However, there are some teachers – and I note that these tend ones who have a strong background or parallel occupation in strength and conditioning – who come somewhere in the middle of the argument. They note using resistance bands to develop strikes should not be done with thick bands and, in fact, good form when using a band encourages an individual to load behind the limb just it does with supplemental resistance band aided strength lifts.
I first went to resistance bands after reading Geoff Thompson’s “Weight Lifting for the Martial Artist” or, more specifically, Dave Turton’s introduction to that book back in the mid-1990s. Neither Geoff nor Dave advocated using resistance bands for striking in the book but Dave’s critique of punching with weights made sense to me. With the exception of pure uppercuts, when punch with a weight gravity pulls your arm in a contradictory direction to there you are loading your power line i.e. downwards rather than along the path to and from the target. I figured a way around this might be through switching the position of the lifter and having them perform exercises like single arm dumbbell bench presses. In fact, this type of exercise might be in alignment with the argument of not trying to mimic the technique. Already an individual’s positioning on a bench changes the environmental setup of a typical strike, even when striking from compromised positions. Anyway, resistance bands and cable machines appeared to be another solution to this perceived problem. If set up correctly, a band would provide resistance along the power line forcing a user to power forward.
However, over time I realised the problems with using inner tubes and thicker resistance bands when striking. Even if I was following the rules of physics with hooking and circular strikes by ensuring the band was set in a straight line to the target and not wrapped around my body, the mechanics of the technique were off. Interestingly, I was also seeing arguments being made by the same resistance bands critics for wearing heavy boxing gloves. On the surface this appeared to contradict Dave Turton’s argument. Even the great boxing coach, Brendon Ingle was famed for having his students throw punches at the heavy bag whilst holding light dumbbells. To this day, arguably his most famous protege, former world super-bantamweight and featherweight champion Prince Naseem Hamed, swears his immense knockout power was enhanced by this training practice. This is not an isolated case. However, it has its respected detractors including MMA coach Ramsey Dewey.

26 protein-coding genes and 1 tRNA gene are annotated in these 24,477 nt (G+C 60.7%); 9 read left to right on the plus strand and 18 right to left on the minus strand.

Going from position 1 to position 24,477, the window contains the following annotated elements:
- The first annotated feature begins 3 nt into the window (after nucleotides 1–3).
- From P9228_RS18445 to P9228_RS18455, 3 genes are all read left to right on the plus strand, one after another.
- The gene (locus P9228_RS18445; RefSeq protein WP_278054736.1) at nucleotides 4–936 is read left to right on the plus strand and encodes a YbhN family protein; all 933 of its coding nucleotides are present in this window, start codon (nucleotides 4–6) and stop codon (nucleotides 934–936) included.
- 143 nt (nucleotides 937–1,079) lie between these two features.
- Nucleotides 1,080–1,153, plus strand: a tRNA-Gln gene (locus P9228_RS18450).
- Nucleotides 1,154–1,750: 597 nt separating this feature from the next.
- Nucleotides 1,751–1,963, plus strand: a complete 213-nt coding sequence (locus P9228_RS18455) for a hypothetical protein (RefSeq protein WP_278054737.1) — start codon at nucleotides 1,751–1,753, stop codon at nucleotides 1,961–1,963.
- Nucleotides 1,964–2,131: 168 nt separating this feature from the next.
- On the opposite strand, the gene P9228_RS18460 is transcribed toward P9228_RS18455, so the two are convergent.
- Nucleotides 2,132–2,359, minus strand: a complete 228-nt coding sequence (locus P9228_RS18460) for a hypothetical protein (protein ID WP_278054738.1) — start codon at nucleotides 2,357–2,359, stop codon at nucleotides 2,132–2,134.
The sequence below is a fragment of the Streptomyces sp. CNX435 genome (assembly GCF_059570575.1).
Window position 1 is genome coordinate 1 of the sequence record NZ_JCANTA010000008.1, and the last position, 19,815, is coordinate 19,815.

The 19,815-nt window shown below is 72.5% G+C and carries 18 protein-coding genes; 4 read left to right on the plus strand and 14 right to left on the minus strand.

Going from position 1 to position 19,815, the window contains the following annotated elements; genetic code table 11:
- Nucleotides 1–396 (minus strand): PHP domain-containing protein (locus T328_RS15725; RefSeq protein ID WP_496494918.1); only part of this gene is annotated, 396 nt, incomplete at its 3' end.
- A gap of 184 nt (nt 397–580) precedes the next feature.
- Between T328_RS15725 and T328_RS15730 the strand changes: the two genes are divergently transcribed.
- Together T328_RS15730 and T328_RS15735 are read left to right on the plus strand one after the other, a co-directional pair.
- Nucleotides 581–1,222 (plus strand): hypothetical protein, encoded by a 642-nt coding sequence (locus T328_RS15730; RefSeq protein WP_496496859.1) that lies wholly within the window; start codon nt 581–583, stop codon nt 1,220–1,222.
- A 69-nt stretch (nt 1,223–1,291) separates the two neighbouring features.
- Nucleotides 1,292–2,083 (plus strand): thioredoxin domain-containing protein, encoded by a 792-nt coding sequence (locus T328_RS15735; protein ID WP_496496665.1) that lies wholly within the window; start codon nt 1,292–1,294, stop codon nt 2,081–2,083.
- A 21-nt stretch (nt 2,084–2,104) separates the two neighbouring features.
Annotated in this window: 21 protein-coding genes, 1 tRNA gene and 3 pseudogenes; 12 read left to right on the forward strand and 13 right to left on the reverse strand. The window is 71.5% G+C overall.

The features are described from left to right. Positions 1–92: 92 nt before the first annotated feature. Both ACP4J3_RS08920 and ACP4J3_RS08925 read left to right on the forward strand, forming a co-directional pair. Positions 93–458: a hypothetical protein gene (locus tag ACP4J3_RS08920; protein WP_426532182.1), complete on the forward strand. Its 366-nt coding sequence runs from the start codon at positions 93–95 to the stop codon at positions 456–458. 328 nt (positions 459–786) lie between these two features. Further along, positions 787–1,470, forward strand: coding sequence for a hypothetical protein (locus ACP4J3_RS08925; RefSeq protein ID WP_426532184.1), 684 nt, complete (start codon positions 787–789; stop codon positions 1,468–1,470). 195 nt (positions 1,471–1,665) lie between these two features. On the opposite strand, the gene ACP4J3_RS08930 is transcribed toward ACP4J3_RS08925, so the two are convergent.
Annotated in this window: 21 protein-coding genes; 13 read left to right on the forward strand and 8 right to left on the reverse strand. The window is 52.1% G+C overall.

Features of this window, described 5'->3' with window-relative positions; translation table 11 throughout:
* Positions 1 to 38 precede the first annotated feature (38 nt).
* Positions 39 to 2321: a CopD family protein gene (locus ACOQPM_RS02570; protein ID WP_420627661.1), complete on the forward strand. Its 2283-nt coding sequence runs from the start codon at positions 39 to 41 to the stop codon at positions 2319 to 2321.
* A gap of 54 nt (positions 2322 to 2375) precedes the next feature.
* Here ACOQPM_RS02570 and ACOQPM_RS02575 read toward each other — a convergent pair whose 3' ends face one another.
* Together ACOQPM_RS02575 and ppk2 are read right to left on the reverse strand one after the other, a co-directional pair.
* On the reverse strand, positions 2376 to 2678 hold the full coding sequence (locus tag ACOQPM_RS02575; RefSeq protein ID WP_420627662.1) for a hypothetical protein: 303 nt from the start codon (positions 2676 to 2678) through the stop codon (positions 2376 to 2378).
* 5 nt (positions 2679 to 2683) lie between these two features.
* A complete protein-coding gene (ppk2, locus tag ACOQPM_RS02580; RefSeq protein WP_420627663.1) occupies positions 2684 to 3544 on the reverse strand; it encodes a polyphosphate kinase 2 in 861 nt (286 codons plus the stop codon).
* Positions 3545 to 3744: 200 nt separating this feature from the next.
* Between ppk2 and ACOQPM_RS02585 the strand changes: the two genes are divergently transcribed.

My current position is that heavy gloves are good for helping to keep your hands up and can be a decent supplemental uppercut development tool. I am undecided about using resistance bands in the positive face of throwing a strike but advocate their use at the negative stage, provided correct body muscle activation is observed and the resistance bands are light.